When I visited Shirakawa-go over the long weekend in January, I found Hîragi, a cute restaurant along the snow-covered the vehicle-access road to the lookout point in Ogimachi, Shirakawa-go. I was intrigued, of course, because one of my favorite kanji is 柊 (hîragi), holly, because the radicals mean tree-winter. What sealed the deal was the menu: I wanted to introduce my friends to hôba miso yaki（朴葉味噌焼き), and they wanted to try Hida beef (飛騨牛).
When we walked in Hîragi, the staff was incredibly friendly, showing us to a table by a heater and confirming that the Japanese-only menu was okay with us. Their welcoming attitude made me really happy because I’ve not always had the best luck with eating out at major tourist sites. Sometimes the staff are condescending; sometimes people just assume I can’t read or speak any Japanese. (Asking is totally fair, but the attitude and assumption that I couldn’t possibly really grates on my nerves. Plus, how am I supposed to order if I don’t know the Japanese names of the foods?… I digress.) There was none of this attitude here, and I found myself liking the place more and more because I was treated warmly and with respect.
Luckily, if you don’t read Japanese well, the menu has pictures. Most menu items can be ordered as a set or a la carte. Sets include the hôba miso set (hida gyû hôba miso teishoku, 飛騨牛朴葉味噌定食), which came with pickles, pickled ginger, kinpira, rice, a small bowl of soba, fruit, and the hôba miso yaki, which included onions, mushrooms, Hida beef, and tofu.
To enjoy the hôba miso yaki, a staff member brings out a Sterno-like device, which is placed into a ceramic or metal grill and lit. The magnolia leaf rests on a piece of foil on top of the grate, and the heat cooks your food on top of this leaf.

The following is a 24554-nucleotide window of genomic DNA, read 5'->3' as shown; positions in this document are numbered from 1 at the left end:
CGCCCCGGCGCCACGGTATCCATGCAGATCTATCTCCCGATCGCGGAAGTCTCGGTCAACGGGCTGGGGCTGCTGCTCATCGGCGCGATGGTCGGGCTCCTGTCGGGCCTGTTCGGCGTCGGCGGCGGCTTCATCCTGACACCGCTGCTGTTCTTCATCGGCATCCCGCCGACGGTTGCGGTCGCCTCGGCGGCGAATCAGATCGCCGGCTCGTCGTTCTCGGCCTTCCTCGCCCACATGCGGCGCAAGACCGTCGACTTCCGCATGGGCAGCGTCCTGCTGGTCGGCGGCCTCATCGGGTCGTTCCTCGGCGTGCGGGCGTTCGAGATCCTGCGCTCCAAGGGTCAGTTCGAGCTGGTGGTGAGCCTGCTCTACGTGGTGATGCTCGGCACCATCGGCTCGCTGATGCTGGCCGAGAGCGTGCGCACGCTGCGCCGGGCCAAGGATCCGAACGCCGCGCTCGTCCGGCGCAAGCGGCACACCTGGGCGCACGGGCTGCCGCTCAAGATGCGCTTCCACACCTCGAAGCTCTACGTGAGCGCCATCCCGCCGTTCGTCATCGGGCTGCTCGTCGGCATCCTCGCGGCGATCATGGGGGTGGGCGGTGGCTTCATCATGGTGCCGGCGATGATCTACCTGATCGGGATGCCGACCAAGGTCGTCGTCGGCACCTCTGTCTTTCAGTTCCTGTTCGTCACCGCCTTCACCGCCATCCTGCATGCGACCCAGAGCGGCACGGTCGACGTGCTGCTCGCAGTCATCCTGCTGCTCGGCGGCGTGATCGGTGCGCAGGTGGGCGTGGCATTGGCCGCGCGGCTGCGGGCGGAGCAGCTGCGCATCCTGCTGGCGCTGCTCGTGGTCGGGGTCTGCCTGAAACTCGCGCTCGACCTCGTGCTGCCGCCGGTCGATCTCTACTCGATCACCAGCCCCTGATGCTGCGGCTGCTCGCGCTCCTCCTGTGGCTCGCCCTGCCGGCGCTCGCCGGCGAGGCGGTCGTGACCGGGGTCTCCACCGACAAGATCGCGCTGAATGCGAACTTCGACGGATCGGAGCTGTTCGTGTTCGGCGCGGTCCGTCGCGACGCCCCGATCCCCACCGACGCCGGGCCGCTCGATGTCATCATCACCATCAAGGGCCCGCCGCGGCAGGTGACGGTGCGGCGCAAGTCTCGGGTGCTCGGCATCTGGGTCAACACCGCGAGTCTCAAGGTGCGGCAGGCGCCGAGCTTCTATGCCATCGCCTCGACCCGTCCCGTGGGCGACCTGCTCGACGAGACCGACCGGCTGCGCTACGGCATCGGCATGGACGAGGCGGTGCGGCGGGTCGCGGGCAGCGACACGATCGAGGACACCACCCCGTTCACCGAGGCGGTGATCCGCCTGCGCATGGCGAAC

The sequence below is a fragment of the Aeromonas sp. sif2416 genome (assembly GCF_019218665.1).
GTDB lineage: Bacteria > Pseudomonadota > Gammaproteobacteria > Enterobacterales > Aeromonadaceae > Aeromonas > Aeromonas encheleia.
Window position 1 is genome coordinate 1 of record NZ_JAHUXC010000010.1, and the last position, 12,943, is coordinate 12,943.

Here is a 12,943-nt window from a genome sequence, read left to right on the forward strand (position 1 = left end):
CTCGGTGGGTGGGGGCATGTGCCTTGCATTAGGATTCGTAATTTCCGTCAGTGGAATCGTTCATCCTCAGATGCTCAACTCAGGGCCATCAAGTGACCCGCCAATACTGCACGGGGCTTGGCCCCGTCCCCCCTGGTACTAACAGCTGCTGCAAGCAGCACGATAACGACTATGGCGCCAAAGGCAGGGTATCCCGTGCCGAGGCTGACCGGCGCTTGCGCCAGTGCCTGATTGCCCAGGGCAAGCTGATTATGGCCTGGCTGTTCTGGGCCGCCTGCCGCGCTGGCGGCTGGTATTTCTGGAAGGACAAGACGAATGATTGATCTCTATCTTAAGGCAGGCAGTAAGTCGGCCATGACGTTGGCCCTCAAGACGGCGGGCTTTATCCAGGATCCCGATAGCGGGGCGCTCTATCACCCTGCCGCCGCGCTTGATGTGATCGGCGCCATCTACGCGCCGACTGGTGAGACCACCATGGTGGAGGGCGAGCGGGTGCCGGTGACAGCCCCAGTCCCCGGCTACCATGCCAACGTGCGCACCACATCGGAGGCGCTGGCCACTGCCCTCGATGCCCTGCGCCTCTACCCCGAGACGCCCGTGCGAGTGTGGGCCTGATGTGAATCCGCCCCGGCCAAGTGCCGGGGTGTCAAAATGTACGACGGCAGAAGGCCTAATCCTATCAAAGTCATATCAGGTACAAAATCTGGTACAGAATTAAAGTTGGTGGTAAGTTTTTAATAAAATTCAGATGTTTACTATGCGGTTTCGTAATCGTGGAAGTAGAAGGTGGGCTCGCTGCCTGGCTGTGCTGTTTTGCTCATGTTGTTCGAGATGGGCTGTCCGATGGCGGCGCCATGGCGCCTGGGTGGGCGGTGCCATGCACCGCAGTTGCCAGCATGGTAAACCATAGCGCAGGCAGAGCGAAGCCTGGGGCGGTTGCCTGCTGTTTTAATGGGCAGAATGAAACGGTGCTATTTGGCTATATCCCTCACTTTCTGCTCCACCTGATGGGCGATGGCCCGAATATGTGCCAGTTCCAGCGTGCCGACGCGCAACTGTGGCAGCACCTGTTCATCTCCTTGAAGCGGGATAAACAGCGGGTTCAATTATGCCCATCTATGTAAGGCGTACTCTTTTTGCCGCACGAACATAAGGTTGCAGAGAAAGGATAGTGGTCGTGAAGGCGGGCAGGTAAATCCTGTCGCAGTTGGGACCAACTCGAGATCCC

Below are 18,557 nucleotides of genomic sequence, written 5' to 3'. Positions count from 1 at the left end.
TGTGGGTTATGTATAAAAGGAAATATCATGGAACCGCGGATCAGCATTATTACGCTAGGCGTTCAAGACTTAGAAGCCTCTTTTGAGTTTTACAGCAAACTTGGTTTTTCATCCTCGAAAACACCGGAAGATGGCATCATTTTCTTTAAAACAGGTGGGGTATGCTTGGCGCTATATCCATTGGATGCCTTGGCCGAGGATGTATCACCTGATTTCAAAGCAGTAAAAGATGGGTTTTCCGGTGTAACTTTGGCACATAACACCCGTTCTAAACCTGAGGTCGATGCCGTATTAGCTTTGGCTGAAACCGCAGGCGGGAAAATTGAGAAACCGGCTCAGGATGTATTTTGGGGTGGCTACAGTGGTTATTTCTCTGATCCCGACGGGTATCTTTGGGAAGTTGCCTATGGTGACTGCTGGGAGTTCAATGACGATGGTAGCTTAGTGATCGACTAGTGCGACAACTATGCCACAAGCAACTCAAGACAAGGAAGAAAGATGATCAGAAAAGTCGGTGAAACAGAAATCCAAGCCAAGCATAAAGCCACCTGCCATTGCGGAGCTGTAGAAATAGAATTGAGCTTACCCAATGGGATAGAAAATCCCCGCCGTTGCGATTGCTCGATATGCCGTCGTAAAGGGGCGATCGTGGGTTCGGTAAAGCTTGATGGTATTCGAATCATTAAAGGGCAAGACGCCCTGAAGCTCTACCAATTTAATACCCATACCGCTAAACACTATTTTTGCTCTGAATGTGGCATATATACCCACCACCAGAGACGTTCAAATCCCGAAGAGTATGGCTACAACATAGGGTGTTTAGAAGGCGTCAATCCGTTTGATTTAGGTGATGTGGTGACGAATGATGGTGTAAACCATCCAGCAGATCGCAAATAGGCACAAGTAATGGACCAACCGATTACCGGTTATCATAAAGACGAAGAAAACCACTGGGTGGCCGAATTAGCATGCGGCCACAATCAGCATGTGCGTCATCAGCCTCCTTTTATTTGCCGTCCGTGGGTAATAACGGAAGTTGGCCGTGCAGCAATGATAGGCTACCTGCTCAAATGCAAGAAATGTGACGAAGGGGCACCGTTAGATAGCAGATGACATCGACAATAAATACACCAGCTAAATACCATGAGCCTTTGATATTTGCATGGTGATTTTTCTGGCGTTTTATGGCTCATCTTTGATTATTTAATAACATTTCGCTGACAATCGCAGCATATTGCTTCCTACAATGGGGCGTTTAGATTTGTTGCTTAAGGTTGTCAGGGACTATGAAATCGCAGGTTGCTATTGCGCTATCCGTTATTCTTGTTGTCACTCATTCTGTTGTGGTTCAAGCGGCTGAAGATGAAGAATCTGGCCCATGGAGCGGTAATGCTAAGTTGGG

When the miso starts to bubble and thicken, you stir it all together and enjoy. It’s not the prettiest meal, but it’s one of the tastiest. The Hida beef is marbled and melts in your mouth; the umami of the magnolia leaf mixed with the mushrooms, tofu, onions, and beef is divine. Also, a lot of the fun is just waiting on your food to cook while you enjoy your soba and okazu.
Believe me, if it had been proper to lick the miso off the leaf, I would have.
This set is 1300 yen, as is the Hida beef skewer set (hida gyû kushi yaki don, 飛騨牛串焼き丼) (also available a la carte).
One of the skewers was spicy, and the staff even asked if that were okay, which I thought was very conscientious. Apparently the juices and marinade in this kebab-donburi hybrid drip onto the rice and make it even more delicious.
Unfortunately, this isn’t the most vegetarian-friendly restaurant. However, for the pescetarian, there is the salt-roasted sardine (iwashi shiyaki teishoku, イワシ塩焼き定食) set for 1000 yen (or the sardine a la cart), as well as udon and soba (900 yen each), which might not contain meat but probably have non-vegan stock, if that’s a concern for you. The soba that came with our sets was excellent and locally made, so if you are a noodle aficionado, be sure to give the soba a try.
On our table was a notebook for guests to sign, so I made sure to write the staff a nice note about how we were visiting from Kanazawa and how happy I was to have amazing food in a cozy and warm restaurant. If you want a taste of Shirakawa-go’s famous cuisine, Hîragi will win you over with its simple but lovely cuisine and its hospitality.
お休み処 柊 (Oyasumi Dokoro Hîragi)
1823 Ogi-machi Shirakawa-gô Ôno-gun Gifu-ken 501-5627
Open 10:00-18:00. (L.O. 17:00)
No fixed holidays. Available for large-group reservations.
Website: Shirakawa-go 柊 page